Um, yeah, so like I said, episodes will probably be infrequent until, mm, Probably middle of August or something like that. Um, so this will be the kind of the last episode for a couple of weeks again, but, uh, I'm hoping to kind of like plunge into late summer slash fall, um, deeply and really be able to have more time set aside to doing research too. Um, you know, finding new things to talk about and um, being a lot more present for all of you. So I appreciate you guys sticking in there with me and hanging in there. Um, and you know, things will get better and it'll be good. It'll be fine. I'm, I'm going to be fine. Um, I'm just going to keep repeating that until it's the thing. So, um, part of why I'm releasing this episode on a day different than what I normally would do, um, is because the Saturday is the true crime podcast festival in Chicago, um, at the Marriott downtown on magnificent mile.
    So please make sure you come. I will be there. I have goodies to give away and to sell, um, including buttons and bottle openers or jars. Oh gold. I keep using mine. It's amazing. It's also magnetic, which I discovered by accident, but like in a good way. Um, I also have a piece of original art th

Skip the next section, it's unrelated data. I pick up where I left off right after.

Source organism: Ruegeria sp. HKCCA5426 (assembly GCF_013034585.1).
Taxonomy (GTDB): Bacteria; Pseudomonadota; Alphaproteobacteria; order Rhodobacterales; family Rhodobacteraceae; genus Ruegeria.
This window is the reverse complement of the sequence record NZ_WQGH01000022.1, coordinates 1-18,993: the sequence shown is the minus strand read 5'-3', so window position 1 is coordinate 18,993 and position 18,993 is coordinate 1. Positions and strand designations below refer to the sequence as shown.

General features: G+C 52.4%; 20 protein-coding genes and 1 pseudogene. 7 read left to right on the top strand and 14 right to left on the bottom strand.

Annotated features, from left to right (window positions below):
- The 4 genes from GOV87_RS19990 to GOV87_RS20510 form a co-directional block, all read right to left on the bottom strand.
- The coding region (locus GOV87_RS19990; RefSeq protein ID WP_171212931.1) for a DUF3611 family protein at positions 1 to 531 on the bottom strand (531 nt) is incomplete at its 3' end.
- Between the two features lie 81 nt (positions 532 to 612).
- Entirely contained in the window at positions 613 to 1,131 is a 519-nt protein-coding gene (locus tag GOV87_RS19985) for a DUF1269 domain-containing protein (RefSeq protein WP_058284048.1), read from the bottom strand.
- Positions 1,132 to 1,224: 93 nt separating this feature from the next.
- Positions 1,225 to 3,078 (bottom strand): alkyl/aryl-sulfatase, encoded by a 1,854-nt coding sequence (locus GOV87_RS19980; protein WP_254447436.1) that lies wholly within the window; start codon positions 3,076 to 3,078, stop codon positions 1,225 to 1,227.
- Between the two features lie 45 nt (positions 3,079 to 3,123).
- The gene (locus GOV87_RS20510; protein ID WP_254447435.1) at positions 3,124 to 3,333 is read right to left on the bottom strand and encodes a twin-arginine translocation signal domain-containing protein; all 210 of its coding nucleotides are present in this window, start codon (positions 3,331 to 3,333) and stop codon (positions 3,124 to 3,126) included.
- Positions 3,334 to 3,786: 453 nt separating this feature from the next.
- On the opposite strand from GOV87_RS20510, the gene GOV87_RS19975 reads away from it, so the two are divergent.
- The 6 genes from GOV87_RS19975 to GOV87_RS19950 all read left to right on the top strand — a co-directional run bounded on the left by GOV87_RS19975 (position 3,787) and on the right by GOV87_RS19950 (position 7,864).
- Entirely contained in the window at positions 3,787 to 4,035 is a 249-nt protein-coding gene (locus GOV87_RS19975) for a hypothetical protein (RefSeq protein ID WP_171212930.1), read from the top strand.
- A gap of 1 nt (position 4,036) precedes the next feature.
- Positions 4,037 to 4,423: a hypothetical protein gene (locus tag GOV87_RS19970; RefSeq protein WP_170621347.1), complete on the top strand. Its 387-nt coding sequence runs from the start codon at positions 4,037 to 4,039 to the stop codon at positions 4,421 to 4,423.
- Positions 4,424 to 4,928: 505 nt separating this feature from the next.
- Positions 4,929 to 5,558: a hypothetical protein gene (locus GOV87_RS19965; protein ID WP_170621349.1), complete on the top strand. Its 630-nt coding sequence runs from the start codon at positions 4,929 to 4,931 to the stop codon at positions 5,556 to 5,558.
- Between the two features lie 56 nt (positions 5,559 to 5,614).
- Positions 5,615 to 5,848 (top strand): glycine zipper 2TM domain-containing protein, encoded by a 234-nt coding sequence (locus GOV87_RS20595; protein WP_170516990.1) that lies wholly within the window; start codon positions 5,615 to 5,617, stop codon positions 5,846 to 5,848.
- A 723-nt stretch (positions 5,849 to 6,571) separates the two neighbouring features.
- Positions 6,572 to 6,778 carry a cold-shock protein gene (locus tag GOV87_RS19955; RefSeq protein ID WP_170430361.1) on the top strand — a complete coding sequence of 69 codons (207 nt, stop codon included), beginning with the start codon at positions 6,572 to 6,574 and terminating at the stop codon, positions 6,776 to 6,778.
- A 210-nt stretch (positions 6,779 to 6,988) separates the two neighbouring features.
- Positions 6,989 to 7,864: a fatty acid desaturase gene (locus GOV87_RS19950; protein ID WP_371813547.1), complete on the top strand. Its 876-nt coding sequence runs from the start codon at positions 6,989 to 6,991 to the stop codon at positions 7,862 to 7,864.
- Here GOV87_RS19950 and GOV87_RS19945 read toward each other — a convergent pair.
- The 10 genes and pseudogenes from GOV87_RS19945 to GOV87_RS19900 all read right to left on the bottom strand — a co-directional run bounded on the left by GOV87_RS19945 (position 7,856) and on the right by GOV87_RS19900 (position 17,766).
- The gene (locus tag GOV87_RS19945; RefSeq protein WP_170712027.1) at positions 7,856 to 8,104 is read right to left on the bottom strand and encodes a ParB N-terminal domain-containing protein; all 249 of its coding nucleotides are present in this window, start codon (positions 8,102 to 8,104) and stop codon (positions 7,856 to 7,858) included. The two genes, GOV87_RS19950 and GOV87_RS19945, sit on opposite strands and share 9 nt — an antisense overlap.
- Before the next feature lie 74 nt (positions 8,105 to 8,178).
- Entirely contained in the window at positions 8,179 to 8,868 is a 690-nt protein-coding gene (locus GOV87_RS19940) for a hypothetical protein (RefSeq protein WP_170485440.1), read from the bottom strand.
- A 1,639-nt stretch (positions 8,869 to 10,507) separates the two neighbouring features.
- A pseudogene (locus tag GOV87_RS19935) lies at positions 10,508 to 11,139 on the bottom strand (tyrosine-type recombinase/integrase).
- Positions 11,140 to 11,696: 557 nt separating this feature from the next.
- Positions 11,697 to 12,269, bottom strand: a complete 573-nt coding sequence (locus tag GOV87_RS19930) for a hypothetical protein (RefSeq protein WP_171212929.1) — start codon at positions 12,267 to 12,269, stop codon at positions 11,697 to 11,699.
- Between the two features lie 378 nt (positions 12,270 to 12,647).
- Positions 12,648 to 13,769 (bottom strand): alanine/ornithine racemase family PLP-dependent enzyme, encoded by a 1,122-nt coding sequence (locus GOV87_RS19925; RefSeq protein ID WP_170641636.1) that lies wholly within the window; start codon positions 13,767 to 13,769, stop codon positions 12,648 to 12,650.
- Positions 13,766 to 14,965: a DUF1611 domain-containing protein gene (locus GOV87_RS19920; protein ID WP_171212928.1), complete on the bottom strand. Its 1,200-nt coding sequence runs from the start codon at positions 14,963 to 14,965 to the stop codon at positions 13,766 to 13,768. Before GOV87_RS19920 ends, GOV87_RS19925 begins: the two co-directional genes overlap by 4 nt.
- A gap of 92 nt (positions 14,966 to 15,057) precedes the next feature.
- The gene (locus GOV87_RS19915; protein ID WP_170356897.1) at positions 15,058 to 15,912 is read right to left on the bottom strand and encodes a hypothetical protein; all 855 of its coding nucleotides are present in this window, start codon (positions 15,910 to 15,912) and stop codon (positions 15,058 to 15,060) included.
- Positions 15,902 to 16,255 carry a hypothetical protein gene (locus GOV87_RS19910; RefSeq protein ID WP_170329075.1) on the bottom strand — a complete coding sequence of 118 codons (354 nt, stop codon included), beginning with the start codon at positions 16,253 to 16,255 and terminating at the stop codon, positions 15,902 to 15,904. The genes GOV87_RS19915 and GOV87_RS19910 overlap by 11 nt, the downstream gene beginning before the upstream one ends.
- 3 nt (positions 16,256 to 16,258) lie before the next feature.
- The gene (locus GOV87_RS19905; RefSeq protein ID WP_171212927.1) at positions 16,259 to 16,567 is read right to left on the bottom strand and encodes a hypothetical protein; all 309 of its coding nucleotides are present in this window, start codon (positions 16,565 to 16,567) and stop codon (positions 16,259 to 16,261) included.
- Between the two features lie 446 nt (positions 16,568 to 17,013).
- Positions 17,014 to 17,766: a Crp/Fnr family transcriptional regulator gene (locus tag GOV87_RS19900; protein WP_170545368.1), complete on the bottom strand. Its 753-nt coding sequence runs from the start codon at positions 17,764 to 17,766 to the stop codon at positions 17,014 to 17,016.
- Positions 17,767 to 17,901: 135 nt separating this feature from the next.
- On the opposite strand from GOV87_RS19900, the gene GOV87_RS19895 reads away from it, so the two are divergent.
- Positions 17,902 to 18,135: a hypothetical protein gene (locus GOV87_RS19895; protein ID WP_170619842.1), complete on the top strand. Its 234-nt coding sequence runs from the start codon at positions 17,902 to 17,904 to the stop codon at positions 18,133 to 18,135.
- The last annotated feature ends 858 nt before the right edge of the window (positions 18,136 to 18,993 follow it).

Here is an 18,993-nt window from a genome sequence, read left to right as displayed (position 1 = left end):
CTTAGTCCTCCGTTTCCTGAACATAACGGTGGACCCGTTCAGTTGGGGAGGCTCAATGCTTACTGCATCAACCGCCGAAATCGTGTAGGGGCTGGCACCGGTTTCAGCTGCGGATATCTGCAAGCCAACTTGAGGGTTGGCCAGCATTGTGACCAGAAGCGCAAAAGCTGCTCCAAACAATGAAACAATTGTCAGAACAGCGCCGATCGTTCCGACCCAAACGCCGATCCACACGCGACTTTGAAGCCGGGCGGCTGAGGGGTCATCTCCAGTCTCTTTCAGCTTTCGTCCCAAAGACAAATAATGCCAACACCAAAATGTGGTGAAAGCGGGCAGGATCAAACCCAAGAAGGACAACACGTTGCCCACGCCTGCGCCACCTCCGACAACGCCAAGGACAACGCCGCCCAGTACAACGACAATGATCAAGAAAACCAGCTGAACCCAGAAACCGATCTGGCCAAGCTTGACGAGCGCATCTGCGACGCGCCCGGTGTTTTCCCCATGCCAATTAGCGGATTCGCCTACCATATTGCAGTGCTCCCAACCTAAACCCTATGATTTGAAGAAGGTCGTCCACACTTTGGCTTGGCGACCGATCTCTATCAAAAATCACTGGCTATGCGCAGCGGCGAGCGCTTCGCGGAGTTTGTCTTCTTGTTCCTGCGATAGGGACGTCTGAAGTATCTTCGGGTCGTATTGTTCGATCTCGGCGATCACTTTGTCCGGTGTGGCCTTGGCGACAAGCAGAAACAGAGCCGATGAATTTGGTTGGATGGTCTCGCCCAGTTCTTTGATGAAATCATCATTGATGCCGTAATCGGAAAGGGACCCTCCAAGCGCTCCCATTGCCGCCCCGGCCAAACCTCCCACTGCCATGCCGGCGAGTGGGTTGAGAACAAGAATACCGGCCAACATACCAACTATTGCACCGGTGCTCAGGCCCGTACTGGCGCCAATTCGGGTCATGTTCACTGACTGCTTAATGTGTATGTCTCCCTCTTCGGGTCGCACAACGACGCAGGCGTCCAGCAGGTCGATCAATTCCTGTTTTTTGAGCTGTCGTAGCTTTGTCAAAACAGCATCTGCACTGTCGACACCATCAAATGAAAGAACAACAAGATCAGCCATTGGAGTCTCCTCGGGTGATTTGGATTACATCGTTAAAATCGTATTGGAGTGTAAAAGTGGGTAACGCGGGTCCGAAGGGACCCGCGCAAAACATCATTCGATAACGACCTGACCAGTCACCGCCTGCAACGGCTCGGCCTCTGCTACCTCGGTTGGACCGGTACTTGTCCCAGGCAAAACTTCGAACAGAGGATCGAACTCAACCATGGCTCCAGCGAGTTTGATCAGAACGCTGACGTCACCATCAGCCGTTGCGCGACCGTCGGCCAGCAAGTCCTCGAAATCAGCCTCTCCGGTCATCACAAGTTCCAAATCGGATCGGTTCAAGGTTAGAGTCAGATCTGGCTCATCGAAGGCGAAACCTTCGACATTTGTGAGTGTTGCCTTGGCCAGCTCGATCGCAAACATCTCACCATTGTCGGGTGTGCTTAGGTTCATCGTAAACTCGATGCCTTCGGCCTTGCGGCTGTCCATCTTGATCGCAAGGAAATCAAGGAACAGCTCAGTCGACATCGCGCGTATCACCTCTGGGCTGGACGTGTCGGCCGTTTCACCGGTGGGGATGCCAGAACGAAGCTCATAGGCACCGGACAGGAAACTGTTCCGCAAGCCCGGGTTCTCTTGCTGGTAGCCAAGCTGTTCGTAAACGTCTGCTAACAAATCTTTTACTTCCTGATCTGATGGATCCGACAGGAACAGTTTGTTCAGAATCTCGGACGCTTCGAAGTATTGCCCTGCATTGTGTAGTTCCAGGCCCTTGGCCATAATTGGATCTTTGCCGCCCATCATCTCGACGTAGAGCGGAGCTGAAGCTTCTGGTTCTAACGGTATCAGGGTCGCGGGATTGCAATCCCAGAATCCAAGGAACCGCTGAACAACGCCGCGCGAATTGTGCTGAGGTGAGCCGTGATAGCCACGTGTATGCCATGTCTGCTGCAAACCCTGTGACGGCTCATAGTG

• 45 min
    9: The Beast of Bray Road

    9: The Beast of Bray Road

    Content note: animal mutilations with details
     
    Pic source
     
    This week, I'm covering the Beast of Bray Road - just like Em from And That's Why We Drink did during one of their live shows here in Madison this week. I'd totally planned it already, so the coincidences are the best. What do you expect from the two coolest theybes?
     
    Resources
    Wikipedia
    Did Legend Hunter just solve the mystery of the Beast of Bray Road and add new theories on Dogman and Chupacabra legends?
    14 Facts About the Beast
    Prairie Ghosts
    Historic Mysteries
    Linda Godfrey's site
    PBS video
    Isthmus article
    The Bray Road Beast on Amazon Prime
    Script transcript

    Transcript
     

    Welcome to episode nine of the Spooky Sconnie podcast, the podcast that covers everything fun from Wisconsin, from the criminal and the paranormal to the just plain weird. I'm your host, Kirsten Schultz. And on this edition we're covering a story I got to see live this week actually, um, this week, the wonderful podcast And That's Why We Drink was here in town. And I went and saw them both nights. They were performing at comedy on state, on state street here in Madison, and it was a really great time. Um, I love Em and Christine, the two of them are just hilarious, and it's always fun when I get to see them and say hi. So I really enjoyed that and they covered some cool stuff that I'll be bringing up soon. Um, although I guess, you know, really they covered two stories I've already done too, which is kind of cool.